Readers of ARCADE may have noticed that we have some new bloggers who have joined our ranks this fall, and there are a couple more who will be coming out with their first posts soon. I am writing this post by way of welcome and to introduce you to them, along with some of their areas of interest:
Former Philippine Undersecretary of Education Isagani R. Cruz is President of The Manila Times College and a consultant to the president of Far Eastern University. He is a Professor Emeritus and University Fellow of De La Salle University. He belongs to the Hall of Fame of the Don Carlos Palanca Memorial Awards in Literature and is one of the 2010 Outstanding Filipinos. He writes about the interactions between language, literature, and education, such as his first post on the competing linguistic and literary interests of a scholar in the Philippines.
Anne Dewitt is a lecturer in the Princeton Writing Program, where she teaches a class on Darwin. Her research focuses on Victorian literature and culture, particularly the novel and its manifold contexts. She is currently finishing a book about novelistic responses to the changes in science's status during the nineteenth century, and starting a new project about best-selling religious novels in the 1880s, which was the subject of her first post. She plans to write on Victorian literature and culture, the novel, science, and feminist issues.
Ed Finn is a University Innovation Fellow at Arizona State University. He earned his Ph.D. in English from Stanford University in 2011 for work exploring the changing nature of contemporary American literature and the networks of readers, critics and algorithms that define book culture. He also likes to think, write and edit around digital narratives, especially games, where questions of agency can have a whole new set of answers. You can follow him as @zonal on Twitter or just visit him in Phoenix. If this proves logistically difficult, you may also read his first post on how the Internet is affecting current conceptions of the contemporary novel.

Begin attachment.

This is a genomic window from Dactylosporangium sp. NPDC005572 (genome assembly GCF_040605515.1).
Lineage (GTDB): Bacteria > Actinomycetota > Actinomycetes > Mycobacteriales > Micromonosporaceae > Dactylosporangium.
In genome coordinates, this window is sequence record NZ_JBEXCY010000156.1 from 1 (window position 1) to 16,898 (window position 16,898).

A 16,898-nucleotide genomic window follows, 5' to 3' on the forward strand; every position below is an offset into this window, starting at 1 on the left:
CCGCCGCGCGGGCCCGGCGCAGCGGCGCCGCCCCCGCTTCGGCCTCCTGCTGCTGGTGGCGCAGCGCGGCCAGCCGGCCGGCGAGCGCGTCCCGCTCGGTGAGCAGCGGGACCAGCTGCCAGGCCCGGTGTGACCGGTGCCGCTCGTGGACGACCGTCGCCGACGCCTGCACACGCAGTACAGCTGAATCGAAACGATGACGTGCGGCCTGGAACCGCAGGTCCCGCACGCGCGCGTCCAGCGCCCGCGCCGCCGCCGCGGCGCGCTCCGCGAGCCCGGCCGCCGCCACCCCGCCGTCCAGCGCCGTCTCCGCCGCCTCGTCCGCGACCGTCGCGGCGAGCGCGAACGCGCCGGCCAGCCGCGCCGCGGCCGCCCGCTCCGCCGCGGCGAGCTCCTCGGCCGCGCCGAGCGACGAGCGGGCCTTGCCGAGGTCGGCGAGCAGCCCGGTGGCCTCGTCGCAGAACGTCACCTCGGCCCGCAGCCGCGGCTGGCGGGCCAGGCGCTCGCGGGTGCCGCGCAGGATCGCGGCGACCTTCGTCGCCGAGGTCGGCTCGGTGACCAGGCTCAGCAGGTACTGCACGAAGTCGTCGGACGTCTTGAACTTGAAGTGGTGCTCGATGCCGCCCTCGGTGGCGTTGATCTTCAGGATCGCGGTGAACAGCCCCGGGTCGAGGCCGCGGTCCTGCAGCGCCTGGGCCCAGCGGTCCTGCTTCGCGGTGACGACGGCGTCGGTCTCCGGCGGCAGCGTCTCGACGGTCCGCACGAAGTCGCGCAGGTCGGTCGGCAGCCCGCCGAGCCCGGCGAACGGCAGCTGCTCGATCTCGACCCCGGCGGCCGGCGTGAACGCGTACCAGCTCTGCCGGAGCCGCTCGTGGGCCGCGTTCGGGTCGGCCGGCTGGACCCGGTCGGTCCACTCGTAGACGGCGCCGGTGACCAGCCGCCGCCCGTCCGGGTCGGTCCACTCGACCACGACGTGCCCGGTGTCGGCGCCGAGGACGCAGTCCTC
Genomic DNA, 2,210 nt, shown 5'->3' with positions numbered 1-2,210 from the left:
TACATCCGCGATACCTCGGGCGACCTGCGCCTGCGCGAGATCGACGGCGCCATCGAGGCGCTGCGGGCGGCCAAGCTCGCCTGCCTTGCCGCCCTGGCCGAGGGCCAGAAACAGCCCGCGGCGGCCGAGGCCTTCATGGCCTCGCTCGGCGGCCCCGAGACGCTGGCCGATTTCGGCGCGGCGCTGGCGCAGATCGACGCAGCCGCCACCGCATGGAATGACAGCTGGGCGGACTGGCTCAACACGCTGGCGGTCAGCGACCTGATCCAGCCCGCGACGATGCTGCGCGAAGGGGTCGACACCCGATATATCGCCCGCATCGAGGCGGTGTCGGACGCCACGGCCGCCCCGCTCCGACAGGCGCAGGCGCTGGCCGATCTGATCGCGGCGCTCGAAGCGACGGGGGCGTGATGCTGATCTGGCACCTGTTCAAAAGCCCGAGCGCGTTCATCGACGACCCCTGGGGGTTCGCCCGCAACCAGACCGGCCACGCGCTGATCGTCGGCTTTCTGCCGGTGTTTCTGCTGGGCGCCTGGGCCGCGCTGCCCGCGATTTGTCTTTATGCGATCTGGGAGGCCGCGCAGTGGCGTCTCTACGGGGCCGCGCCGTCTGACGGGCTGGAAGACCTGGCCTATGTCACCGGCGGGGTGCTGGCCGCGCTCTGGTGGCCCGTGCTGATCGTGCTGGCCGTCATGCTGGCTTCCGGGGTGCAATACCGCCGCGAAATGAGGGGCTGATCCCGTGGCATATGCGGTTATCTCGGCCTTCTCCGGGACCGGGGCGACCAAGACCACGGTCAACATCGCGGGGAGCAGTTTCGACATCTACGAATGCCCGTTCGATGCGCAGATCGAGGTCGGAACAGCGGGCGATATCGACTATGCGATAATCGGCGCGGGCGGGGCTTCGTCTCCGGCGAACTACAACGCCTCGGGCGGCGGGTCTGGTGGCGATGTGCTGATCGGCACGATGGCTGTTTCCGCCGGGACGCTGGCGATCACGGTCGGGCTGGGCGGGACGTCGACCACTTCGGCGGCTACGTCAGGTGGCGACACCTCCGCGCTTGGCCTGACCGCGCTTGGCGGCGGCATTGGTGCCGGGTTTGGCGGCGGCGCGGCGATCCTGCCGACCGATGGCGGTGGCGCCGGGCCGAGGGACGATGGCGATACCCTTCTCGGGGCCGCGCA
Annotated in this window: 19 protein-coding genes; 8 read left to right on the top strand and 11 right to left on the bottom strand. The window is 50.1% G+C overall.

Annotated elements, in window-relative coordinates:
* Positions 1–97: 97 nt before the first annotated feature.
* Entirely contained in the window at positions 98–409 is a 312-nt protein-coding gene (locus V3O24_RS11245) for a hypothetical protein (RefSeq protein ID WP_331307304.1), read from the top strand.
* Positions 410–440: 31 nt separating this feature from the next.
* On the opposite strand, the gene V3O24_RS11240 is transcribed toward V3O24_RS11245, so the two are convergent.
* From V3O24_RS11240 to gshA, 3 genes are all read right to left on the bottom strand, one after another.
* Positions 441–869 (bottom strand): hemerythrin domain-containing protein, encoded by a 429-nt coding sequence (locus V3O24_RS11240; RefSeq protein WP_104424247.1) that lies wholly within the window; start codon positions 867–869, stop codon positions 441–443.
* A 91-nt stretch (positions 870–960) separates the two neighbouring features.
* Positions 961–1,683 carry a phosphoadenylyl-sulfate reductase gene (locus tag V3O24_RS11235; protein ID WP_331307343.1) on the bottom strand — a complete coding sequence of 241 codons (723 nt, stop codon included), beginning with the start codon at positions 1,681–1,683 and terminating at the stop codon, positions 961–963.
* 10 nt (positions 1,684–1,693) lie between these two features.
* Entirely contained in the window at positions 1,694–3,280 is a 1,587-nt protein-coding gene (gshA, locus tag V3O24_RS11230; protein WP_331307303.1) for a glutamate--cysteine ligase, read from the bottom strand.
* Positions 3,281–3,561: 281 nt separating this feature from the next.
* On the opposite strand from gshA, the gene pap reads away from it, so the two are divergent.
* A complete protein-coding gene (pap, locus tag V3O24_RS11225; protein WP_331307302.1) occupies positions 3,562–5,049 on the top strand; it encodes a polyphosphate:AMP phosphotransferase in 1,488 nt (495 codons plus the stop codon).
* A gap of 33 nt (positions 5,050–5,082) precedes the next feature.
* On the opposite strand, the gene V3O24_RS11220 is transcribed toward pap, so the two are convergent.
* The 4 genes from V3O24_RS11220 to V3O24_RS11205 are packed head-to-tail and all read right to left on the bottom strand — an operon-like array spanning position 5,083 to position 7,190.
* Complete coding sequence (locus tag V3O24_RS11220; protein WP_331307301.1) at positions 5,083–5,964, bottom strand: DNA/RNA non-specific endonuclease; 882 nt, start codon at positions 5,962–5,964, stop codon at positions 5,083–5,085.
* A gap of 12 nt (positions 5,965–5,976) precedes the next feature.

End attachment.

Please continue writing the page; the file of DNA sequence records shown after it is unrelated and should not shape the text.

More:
Lauren Klein is an Assistant Professor in the School of Literature, Communication, and Culture at Georgia Tech. She received her A.B. from Harvard University and her Ph.D. from the Graduate Center of the City University of New York (CUNY). Her research interests include early American literature and culture, food studies, and the digital humanities. Her writing has appeared in Early American Literature, Transformations, and In Media Res. Between 2007 and 2008, she worked as an educational technology consultant for One Laptop per Child, a non-profit aimed at bringing low-cost laptops to children in the developing world.
David Palumbo-Liu is professor of comparative literature at Stanford. His most recent publications include a volume on world-systems analysis co-edited with Bruce Robbins and Nirvana Tanoukhi entitled Immanuel Wallerstein and the Problem of the World: System, Scale, Culture (Duke University Press, 2011), and a forthcoming book, The Deliverance of Others: Reading Literature in a Global Age (also from Duke). He is the founding editor of Occasion: Interdisciplinary Studies in the Humanities, which is housed here on ARCADE. Most recently he was faculty co-organizer of the BiblioTech conference at Stanford. He can be followed on Twitter @palumboliu. David has had a prolific first few weeks as an ARCADE blogger, writing on why the humanities are indispensible, forms of attention, and horse vibes.
Sarah Senk is an Assistant Professor in the Department of English at the University of Hartford, where she specializes in postcolonial literature in English. She earned a B.A. in Literature from Yale University, an M.St. in English (1900-present day) from the University of Oxford, and a Ph.D. in Comparative Literature from Cornell University. Her research focuses on twentieth-century and contemporary Anglophone writing and trauma studies, examining the ways in which literary production in former British colonies has responded to a legacy of colonial violence and loss. Currently, she is working on a book manuscript based on her Ph.D. dissertation, tentatively called Original Skin: Melancholy Returns, Postcolonial Mourning. She plans to write about pedagogy and forms of commemoration.